I am always amazed by the disingenuous way politicians talk about surveillance systems being so very selective about the information they collect, looking so very aghast when there’s any suggestion that they might be trawling up stuff which isn’t related to terrorism or evil-doing (the prime example of this is the denial made by Sir Andrew Parker, Head of MI5 see http://www.theguardian.com/uk-news/2013/oct/08/gchq-surveillance-new-mi5-chief). This, of course, is a crock. The whole point of data-mining is to make connections – to identify seemingly unimportant behavioural relationships between two or more variables and the only way to do this is for the computer driving the algorithm to have access to ALL the data. Which is why algorithms (and the computers that platform them) have such a voracious appetite for trivial information (and why the surveillance systems just keep on growing).
And grow they have. Surveillance captures simply HUGE amounts of data, and security agencies are spending a fortune to construct computer facilities that can handle it. The Utah Data Center built for the National Security Agency in the US has been dubbed ‘the second Manhattan Project’ which gives some idea as to both its importance and its cost.
Now why, you might ask, are the NSA – along with Britain’s GCHQ, Russia’s FSB, China’s MSS and other security agencies around the world – going to all this trouble and expense to process, store and analyse the chaff of human existence and the answer comes in their ambition to predict our actions.
Security services aren’t interested in what people did (that’s history and the reactive stuff they leave to the police) but in what people will be doing as that offers a chance of interdicting the bad guys before they get dangerous. A la Gottfried Leibniz, those designing and operating the computers that run the security-orientated data-mining systems and the algorithms that direct them believe that how human beings act can be predicted by the forensic examination of the minutiae of our lives. By knowing (and analysing) a person’s DNA, the details of their upbringing, what they say, what they read and listen to, how they think, who they talk with … all this makes easy to predict what exactly they’ll be up to in the future … and how those they interact with will act.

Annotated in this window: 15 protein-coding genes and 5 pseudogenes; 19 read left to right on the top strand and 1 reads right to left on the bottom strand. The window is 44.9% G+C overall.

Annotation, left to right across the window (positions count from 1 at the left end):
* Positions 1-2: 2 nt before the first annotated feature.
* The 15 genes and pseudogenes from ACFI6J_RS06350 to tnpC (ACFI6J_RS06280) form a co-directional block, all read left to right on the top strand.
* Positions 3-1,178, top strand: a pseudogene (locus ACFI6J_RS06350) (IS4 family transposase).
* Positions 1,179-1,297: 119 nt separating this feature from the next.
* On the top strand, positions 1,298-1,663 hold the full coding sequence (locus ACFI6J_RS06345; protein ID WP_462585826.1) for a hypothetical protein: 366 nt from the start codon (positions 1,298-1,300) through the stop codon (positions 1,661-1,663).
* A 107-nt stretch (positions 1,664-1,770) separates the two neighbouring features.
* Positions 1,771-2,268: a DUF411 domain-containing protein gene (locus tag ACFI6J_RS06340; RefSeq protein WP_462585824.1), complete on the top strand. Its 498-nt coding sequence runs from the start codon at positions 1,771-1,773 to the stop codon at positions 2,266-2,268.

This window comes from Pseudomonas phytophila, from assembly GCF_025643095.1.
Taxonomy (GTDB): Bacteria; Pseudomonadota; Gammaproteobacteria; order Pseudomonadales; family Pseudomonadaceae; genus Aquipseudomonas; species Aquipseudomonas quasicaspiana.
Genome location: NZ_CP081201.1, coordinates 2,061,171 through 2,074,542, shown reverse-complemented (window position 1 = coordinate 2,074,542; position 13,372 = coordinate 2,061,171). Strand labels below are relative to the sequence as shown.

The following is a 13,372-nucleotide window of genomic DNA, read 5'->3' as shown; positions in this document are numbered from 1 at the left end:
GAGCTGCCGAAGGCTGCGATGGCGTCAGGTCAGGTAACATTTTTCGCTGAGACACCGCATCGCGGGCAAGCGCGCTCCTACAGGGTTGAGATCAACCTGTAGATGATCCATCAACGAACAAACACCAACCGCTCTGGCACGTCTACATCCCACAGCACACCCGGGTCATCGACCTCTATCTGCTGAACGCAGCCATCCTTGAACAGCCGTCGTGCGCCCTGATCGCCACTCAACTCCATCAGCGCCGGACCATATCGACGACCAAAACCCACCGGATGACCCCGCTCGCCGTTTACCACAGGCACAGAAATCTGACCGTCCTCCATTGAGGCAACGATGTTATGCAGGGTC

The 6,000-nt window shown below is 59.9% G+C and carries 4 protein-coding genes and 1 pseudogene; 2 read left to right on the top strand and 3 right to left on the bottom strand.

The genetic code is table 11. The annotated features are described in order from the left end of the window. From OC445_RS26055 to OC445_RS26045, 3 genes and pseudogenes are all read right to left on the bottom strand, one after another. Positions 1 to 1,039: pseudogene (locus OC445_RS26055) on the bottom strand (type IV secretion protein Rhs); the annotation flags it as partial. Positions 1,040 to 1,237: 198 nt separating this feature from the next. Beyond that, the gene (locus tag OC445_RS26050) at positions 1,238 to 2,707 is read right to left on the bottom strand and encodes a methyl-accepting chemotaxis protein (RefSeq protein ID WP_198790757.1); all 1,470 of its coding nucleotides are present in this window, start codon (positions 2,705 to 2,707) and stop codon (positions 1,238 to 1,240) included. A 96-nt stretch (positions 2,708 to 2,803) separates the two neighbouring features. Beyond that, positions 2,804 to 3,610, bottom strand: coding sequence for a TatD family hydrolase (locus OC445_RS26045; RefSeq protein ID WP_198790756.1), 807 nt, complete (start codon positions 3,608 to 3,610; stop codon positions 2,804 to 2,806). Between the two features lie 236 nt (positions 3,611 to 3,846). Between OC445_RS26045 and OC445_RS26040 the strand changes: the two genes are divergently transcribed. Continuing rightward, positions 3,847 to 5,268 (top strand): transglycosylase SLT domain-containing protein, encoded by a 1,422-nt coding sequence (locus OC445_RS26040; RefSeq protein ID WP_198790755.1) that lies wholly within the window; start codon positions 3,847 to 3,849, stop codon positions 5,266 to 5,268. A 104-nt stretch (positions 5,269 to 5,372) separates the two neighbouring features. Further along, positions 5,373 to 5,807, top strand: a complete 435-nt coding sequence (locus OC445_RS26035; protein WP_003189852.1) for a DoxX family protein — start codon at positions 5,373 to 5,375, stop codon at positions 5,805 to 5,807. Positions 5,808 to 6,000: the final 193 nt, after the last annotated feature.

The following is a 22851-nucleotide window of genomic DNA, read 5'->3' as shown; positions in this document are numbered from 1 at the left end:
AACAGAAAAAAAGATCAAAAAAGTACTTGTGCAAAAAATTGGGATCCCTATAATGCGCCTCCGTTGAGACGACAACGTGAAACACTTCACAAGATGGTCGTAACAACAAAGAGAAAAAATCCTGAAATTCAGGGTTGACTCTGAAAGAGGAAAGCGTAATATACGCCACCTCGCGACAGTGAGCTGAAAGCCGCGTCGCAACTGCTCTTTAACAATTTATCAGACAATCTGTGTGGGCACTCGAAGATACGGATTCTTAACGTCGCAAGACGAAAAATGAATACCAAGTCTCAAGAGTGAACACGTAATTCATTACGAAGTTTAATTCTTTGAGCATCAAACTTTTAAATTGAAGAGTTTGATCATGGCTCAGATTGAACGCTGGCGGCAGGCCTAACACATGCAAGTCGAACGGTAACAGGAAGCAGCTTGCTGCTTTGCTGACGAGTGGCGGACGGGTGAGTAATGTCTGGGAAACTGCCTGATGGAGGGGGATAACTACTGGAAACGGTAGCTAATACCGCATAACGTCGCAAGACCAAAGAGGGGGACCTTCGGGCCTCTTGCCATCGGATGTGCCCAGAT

I have to admit that I found it difficult to get my head around a machine predicting what I would do in any given circumstance having always believed that human actions, being so whimsical and emotion-driven, were impossible to predict. But non-linear or not, given enough data (hence the growth of the surveillance culture) it can be done. And don’t think this is something for the future. Bruce Bueno de Mesquita uses algorithmic analysis combined with game theory as a template to predict political events (the development/non-development of the Iranian H-bomb is the one most usually cited) and, apparently, he’s been so successful he now advises the US government on international policy.
There’s a great line in Ian Ayres’ book ‘Super Crunchers’ (highly recommended, a fascinating read) where he says ‘We may have free will, but data mining can let business emulate a kind of aggregate omniscience’. I would only add that for ‘business’ we should now read ‘security services’.
As Jenni-Fur says in Invent-10n: ‘Then all of us will be reduced to remote-controlled puppets, and there will be no chance of being able to zig when they say zag, or to beep when they say bop. Post-Patriot we will not be able to think, to act, to speak or to move without the spirit-sapping realisation that the ChumBots know everything’.